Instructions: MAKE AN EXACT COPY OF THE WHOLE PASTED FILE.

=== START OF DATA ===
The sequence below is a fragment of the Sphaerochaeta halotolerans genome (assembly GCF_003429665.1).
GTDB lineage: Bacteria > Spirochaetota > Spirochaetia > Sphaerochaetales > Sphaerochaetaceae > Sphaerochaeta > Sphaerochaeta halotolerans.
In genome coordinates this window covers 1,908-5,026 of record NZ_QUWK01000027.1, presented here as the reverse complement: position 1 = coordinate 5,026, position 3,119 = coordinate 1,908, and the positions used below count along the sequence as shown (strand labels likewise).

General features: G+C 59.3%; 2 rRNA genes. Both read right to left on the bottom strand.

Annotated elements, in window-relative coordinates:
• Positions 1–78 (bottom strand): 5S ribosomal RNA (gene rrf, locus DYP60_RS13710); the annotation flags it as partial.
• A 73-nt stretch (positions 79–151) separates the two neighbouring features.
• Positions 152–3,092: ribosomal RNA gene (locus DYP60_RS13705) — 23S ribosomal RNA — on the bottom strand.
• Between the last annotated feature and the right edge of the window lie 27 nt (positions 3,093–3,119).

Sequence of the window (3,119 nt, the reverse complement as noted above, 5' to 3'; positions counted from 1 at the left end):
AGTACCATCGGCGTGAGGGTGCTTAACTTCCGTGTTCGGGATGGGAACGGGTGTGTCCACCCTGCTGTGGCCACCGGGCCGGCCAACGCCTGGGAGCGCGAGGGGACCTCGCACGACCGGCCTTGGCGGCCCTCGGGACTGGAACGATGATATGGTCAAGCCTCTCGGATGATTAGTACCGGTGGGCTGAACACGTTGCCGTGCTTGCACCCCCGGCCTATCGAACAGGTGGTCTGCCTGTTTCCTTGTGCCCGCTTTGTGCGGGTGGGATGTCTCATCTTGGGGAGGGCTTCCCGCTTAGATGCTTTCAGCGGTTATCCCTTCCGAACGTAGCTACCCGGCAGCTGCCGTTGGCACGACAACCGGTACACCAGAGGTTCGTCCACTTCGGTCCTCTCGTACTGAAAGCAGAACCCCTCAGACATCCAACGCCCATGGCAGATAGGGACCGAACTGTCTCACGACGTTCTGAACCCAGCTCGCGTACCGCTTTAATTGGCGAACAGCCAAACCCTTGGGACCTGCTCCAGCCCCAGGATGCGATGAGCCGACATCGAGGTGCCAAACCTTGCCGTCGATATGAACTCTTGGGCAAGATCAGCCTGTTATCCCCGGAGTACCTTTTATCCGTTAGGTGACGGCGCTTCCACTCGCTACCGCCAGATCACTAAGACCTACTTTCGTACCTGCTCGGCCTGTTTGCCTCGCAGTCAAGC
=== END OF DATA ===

The sequence below is a fragment of the Sphaerochaeta halotolerans genome (assembly GCF_003429665.1).
GTDB lineage: Bacteria > Spirochaetota > Spirochaetia > Sphaerochaetales > Sphaerochaetaceae > Sphaerochaeta > Sphaerochaeta halotolerans.
In genome coordinates this window covers 1,908-5,026 of record NZ_QUWK01000027.1, presented here as the reverse complement: position 1 = coordinate 5,026, position 3,119 = coordinate 1,908, and the positions used below count along the sequence as shown (strand labels likewise).

General features: G+C 59.3%; 2 rRNA genes. Both read right to left on the bottom strand.

Annotated elements, in window-relative coordinates:
• Positions 1–78 (bottom strand): 5S ribosomal RNA (gene rrf, locus DYP60_RS13710); the annotation flags it as partial.
• A 73-nt stretch (positions 79–151) separates the two neighbouring features.
• Positions 152–3,092: ribosomal RNA gene (locus DYP60_RS13705) — 23S ribosomal RNA — on the bottom strand.
• Between the last annotated feature and the right edge of the window lie 27 nt (positions 3,093–3,119).

Sequence of the window (3,119 nt, the reverse complement as noted above, 5' to 3'; positions counted from 1 at the left end):
AGTACCATCGGCGTGAGGGTGCTTAACTTCCGTGTTCGGGATGGGAACGGGTGTGTCCACCCTGCTGTGGCCACCGGGCCGGCCAACGCCTGGGAGCGCGAGGGGACCTCGCACGACCGGCCTTGGCGGCCCTCGGGACTGGAACGATGATATGGTCAAGCCTCTCGGATGATTAGTACCGGTGGGCTGAACACGTTGCCGTGCTTGCACCCCCGGCCTATCGAACAGGTGGTCTGCCTGTTTCCTTGTGCCCGCTTTGTGCGGGTGGGATGTCTCATCTTGGGGAGGGCTTCCCGCTTAGATGCTTTCAGCGGTTATCCCTTCCGAACGTAGCTACCCGGCAGCTGCCGTTGGCACGACAACCGGTACACCAGAGGTTCGTCCACTTCGGTCCTCTCGTACTGAAAGCAGAACCCCTCAGACATCCAACGCCCATGGCAGATAGGGACCGAACTGTCTCACGACGTTCTGAACCCAGCTCGCGTACCGCTTTAATTGGCGAACAGCCAAACCCTTGGGACCTGCTCCAGCCCCAGGATGCGATGAGCCGACATCGAGGTGCCAAACCTTGCCGTCGATATGAACTCTTGGGCAAGATCAGCCTGTTATCCCCGGAGTACCTTTTATCCGTTAGGTGACGGCGCTTCCACTCGCTACCGCCAGATCACTAAGACCTACTTTCGTACCTGCTCGGCCTGTTTGCCTCGCAGTCAAGC